Because E. coli O157:H7 can contaminate water and survive there for a long time, Besser has worked on setting up systems that provide the cattle with clean water. The problem is that cattle can make a mess of drinking water, either by getting manure in it or simply standing in it.
In an attempt to bypass problems like that, Besser is currently working on a new USDA-funded project that will deliver drinking water to cattle through a nozzle they drink directly out of. Time will tell how that works out.
As frustrating as attempts to control E. coli in feedlots and on farms has been, Besser has seen some progress.
For example, research has shown that some combinations of probiotic bacteria strains can be effective in controlling E. coli while also improving cattle health.
Probiotics are live microorganisms such as those in some yogurts and diet supplements that have been shown to be beneficially healthy, especially in the intestinal tract.
Besser also said the vaccine developed by Pfizer and recently introduced on the market consistently lowers shedding. And even though cows in the feedlots need three doses, Besser said he thinks the feedlots will do it.
“They would love to be rid of the bug,” he said.
When he looks to the future, Besser is hoping that researchers will make a breakthrough.
“It’s entirely possible that they’ll be able to implement a decontamination step,” he said.
He also believes that gamma irradiation will eventually prove its worth in removing E. coli and other pathogens from ground beef.
“If they can find a dose that will kill pathogens but not hurt the quality of the ground beef and not be a risk to the employees, consumer acceptance (of irradiation) might improve,” he said.
Dale Moore, director of Veterinary Medicine Extension at Washington State University, is another example of a veterinarian involved in food safety in the “farm-to-fork” chain.
She has done a lot of research on the judicious use of antibiotics on dairy farms and said that the advantage of preventing diseases that would need antibiotics is that no treatment is necessary.
“That reduces the chances for antibiotic resistance and antibiotic residues in the cows,” she said, referring to the connection many scientists have made between antibiotic use in farm animals and the rising rates of antibiotic resistance in humans.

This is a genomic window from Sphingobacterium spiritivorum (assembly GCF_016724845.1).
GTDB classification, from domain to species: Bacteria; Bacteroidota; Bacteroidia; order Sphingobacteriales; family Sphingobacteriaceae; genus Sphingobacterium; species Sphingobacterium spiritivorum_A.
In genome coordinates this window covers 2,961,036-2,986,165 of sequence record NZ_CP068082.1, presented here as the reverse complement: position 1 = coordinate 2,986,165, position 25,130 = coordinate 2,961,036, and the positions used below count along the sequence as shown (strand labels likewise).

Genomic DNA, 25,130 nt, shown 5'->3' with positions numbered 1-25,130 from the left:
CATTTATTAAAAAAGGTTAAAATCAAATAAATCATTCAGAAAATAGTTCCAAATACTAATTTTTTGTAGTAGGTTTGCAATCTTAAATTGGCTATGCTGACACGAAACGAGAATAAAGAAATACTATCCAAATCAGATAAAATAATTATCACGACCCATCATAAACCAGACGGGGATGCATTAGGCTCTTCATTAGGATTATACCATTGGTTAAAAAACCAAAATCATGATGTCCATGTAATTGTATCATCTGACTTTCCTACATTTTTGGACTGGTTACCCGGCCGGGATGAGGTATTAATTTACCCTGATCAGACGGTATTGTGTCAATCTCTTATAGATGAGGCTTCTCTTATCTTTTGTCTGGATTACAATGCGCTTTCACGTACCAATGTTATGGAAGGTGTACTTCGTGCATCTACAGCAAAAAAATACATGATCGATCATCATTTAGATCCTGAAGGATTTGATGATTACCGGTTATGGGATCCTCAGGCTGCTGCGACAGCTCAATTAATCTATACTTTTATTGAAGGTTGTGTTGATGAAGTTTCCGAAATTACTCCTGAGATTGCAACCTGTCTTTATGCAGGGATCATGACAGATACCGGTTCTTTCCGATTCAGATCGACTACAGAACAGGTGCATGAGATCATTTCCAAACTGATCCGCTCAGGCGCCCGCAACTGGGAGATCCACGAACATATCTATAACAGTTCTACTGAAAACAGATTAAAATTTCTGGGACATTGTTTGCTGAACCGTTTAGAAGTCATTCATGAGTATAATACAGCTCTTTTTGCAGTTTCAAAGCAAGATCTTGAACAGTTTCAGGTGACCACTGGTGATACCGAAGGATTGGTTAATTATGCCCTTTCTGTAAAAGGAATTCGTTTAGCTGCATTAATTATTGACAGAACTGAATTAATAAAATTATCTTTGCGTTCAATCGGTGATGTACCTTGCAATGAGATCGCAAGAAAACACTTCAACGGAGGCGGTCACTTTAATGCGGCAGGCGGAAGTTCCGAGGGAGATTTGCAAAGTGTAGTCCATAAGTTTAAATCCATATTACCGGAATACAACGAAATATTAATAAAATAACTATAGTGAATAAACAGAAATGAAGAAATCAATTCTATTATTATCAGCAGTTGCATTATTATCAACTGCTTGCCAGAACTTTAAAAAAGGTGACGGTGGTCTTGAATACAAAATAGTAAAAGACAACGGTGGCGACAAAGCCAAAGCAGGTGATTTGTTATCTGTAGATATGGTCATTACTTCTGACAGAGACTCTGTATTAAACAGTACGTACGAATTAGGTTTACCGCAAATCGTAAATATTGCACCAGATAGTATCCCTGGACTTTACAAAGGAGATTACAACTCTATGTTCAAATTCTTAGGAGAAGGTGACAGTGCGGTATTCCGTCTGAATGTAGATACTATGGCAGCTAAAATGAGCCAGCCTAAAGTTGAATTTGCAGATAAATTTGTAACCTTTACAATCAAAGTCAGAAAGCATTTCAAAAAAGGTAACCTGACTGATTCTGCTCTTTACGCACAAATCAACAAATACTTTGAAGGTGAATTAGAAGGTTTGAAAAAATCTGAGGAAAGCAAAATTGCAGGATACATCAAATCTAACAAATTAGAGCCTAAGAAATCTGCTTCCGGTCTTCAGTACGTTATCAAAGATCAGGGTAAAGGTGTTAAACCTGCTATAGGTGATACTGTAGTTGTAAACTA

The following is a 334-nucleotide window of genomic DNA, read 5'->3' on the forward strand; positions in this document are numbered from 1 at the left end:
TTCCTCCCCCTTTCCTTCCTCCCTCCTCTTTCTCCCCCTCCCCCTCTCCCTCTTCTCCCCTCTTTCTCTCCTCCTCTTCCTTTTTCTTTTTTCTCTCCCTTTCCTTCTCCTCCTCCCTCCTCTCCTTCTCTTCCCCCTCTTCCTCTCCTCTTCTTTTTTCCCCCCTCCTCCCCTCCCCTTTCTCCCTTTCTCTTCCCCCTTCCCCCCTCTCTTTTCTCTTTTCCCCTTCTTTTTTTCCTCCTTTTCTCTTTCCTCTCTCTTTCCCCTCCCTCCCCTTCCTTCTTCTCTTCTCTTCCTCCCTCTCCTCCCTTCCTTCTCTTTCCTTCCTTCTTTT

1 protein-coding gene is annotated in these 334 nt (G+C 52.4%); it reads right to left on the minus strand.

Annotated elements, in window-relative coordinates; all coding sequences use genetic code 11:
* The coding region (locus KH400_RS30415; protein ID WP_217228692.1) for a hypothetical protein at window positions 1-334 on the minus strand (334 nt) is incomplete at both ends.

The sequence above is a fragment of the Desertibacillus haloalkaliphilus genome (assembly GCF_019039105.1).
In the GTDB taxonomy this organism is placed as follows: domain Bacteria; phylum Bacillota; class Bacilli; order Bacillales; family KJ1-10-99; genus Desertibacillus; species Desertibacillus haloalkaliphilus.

In a USDA-funded research project begun in 2007 on a large dairy farm, Moore worked with a team of WSU veterinary scientists that found that raising calves without using milk replacer containing sub-therapeutic levels of antibiotics was actually healthier for the calves and more profitable for the farmers.
In a video about food safety, veterinarian Ron DeHaven, formerly administrator of USDA’s Animal and P
lant Health Inspection Service and currently CEO of the American Veterinary Medical Association, laments that the public is largely unaware of the critical role veterinarians play in food safety “from farm to fork.”
“It’s veterinarians who ensure we have healthy livestock and poultry,” he says in the video. “Its the veterinarians in the packing and processing plants who ensure the wholesomeness of our meat. And it’s the veterinarians in the Food and Drug Administration and the USDA who establish and enforce good standards for food safety.”
WSU veterinarian Tom Besser agrees with DeHaven’s assessment of public awareness, adding that there are also a lot of veterinarians in research and public health offices.
“I don’t think there’s much awareness in the public that veterinarians are involved in food safety,” he said. “But the truth is that veterinarians aren’t just out on the farm. There are a lot of diverse veterinary careers, many of them in food safety.”
Photos, courtesy of American Veterinary Medical Association, are of Dr. Maureen Hall, examining a calf on an Illinois dairy farm, and of Dr. Marcus Kehrli, recording data about a dairy calf.© Food Safety News